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‘We can’t go back to Guatemala’

Copyright © 2019 Albuquerque Journal

CIUDAD JUÁREZ – Many of the migrants staying at a crowded shelter in this Mexican border city are facing hard choices after they were sent back to Mexico to wait for an immigration court in the United States to decide whether to grant them asylum.

“We can’t go back to Guatemala,” said Isabel, a 56-year-old grandmother. She sat on a bunk bed in a sweltering room filled with other Central American women and children also returned to Mexico under the Migrant Protection Protocol known as MPP.

Migrants descend from a ridge in southern New Mexico in June 2017 after getting lost in the desert. Some migrants risk their lives by crossing the border in remote areas in triple-digit heat or by dangerous waterways. (Roberto E. Rosales/Albuquerque Journal)

Isabel traveled up to the border in June with her 14-year-old daughter and the 8-year-old granddaughter she has raised since the girl was an infant. They’re seeking asylum.

“They put a gun to my head and knife to my throat,” said the 8-year-old making a gesture of a gun pointing at her temple with one hand and knife under her chin with the other, referring to gang members in her hometown.

A day before their first appearance in U.S. immigration court in El Paso, Isabel said, “I pray to God they let us stay.”

Her husband, sons, and other grandchildren are all in Rhode Island and have lived there for years.

After she was sent back to Mexico under MPP, she said, “My family encouraged me to try to cross the border again.”

She said she didn’t want to cross illegally, but her relatives pressured her to try because they worried about her staying in Juárez, a city with a rising murder rate.

Rather than wait, some migrants are risking their lives by crossing the border in remote areas in triple-digit heat or by passing through dangerous waterways.

This week Vilma Mendoza, a 20-year-old asylum seeker from Guatemala who had been returned to Juárez under MPP, drowned in a canal in El Paso as she tried to cross the border again.

On Thursday a 32-year-old man from El Salvador died in Border Patrol custody after he was taken to the Lordsburg Border Patrol station.

“I am beyond saddened by another tragic death,” said Rep. Xochitl Torres Small after Customs and Border Patrol notified her office the man died after “he fell into medical distress.” She and others in Congress continue to push for a full investigation into three deaths of people in Border Patrol  in custody in New Mexico, including two children in December.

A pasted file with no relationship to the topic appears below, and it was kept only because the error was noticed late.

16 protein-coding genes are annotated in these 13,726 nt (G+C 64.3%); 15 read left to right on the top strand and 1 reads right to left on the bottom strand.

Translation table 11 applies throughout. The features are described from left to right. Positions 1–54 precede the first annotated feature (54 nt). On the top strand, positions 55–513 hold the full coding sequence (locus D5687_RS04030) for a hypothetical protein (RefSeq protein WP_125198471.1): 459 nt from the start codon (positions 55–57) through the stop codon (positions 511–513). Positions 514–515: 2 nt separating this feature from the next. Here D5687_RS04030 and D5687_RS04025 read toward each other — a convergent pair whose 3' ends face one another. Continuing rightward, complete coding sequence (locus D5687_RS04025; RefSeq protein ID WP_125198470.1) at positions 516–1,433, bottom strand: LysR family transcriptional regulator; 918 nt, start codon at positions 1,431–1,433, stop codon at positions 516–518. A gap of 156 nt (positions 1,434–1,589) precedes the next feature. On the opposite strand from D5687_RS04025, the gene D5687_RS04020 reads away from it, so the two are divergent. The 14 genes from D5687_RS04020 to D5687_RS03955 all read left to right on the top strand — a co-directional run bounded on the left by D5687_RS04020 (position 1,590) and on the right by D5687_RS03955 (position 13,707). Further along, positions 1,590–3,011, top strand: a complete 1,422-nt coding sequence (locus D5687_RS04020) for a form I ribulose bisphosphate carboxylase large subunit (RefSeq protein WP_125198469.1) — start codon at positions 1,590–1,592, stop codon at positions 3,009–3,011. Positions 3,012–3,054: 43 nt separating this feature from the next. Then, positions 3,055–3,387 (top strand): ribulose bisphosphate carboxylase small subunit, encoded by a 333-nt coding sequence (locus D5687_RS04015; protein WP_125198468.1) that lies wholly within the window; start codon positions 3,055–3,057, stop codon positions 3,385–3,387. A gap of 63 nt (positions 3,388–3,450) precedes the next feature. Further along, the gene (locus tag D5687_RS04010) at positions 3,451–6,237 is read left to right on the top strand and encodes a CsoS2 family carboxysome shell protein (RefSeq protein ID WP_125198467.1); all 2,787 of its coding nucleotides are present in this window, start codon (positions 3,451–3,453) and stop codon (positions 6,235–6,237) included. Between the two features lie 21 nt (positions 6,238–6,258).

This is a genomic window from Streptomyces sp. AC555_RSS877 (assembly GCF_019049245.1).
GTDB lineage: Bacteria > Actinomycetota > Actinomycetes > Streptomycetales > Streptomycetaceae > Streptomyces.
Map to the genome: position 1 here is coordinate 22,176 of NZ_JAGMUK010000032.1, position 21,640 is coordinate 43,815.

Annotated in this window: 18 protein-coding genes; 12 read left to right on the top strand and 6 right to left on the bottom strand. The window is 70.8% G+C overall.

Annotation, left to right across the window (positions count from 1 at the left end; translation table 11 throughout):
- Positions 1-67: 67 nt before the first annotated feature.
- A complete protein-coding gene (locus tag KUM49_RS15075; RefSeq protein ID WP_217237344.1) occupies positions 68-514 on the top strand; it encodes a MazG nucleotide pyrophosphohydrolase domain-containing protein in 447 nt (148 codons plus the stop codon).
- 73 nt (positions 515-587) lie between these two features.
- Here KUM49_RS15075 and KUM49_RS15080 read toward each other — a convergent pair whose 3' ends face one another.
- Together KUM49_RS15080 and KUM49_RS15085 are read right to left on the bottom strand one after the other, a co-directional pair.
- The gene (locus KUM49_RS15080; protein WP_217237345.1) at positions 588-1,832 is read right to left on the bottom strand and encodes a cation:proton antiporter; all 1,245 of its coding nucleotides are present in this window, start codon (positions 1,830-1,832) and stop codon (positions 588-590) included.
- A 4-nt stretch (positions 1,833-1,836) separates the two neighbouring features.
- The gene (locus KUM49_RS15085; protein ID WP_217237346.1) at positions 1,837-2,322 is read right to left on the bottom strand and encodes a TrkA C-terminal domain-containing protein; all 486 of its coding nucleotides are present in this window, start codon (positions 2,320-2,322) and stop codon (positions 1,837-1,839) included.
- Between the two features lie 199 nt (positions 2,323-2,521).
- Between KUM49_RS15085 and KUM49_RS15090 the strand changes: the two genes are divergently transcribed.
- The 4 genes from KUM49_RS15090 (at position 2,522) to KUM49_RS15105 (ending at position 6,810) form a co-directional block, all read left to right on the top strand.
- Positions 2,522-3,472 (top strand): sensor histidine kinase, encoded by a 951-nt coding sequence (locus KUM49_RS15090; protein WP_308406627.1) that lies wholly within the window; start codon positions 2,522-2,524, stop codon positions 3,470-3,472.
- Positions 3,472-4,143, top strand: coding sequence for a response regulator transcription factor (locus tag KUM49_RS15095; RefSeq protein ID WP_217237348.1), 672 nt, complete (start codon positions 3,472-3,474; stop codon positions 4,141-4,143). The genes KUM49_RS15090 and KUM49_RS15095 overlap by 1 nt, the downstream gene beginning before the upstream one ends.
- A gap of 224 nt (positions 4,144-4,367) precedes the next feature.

The Consul General of El Salvador for an area that includes El Paso told the Univision television network that the man who died had been sent to Ciudad Juérez under the MPP.

Guatemalan Consul General Tekandi Paniagua said he is not surprised to see remote areas of New Mexico again being used as a border crossing route as migrants try to avoid Mexico’s National Guard posted in border cities like Ciudad Juárez.

“In the coming days we might see more people try to cross through dangerous areas and we might have more tragedies,” Paniagua said.

Early Wednesday morning Border Patrol agents took a large group of migrants into custody near the Antelope Wells border crossing. The 225 people were mostly families and unaccompanied minors from Central America.

“Even as temperatures rise to dangerous levels, criminal organizations continue to exploit innocent human lives in order to enhance their illicit gains without regard to the risks associated with the hazardous practice. In most cases these smugglers never cross the border themselves in order to avoid apprehension,” Border Patrol officials said in news release about the large group.

In addition to people looking to evade Mexico’s National Guard, other migrants may want to avoid the long waiting list to appear at a port of entry to make an asylum claim. The wait is longer because CBP in El Paso stopped taking new asylum applicants.

“CBP has not allowed anyone to come in on the metering list for almost the past two weeks,” Garcia said.

After a sharp decline in border crossings in June, there’s an uptick again.

Annunciation House in El Paso is providing temporary shelter to about 300 migrants a day when they are released by Border Patrol, CBP or ICE. In June the number had fallen below 100 a day.

“Clearly people are becoming very, very frustrated. They’re looking then at ‘what else can we do?,’ ” said Ruben Garcia, director of the nonprofit Annunciation House.

Across the border at the Buen Pastor Shelter, sister Marta Esquivel Sanchez, who runs the Methodist church shelter, also sees the frustration among migrants stuck in Mexico.

“There are people who are sad. That’s logical. They’re desperate,” Esquivel Sanchez said.

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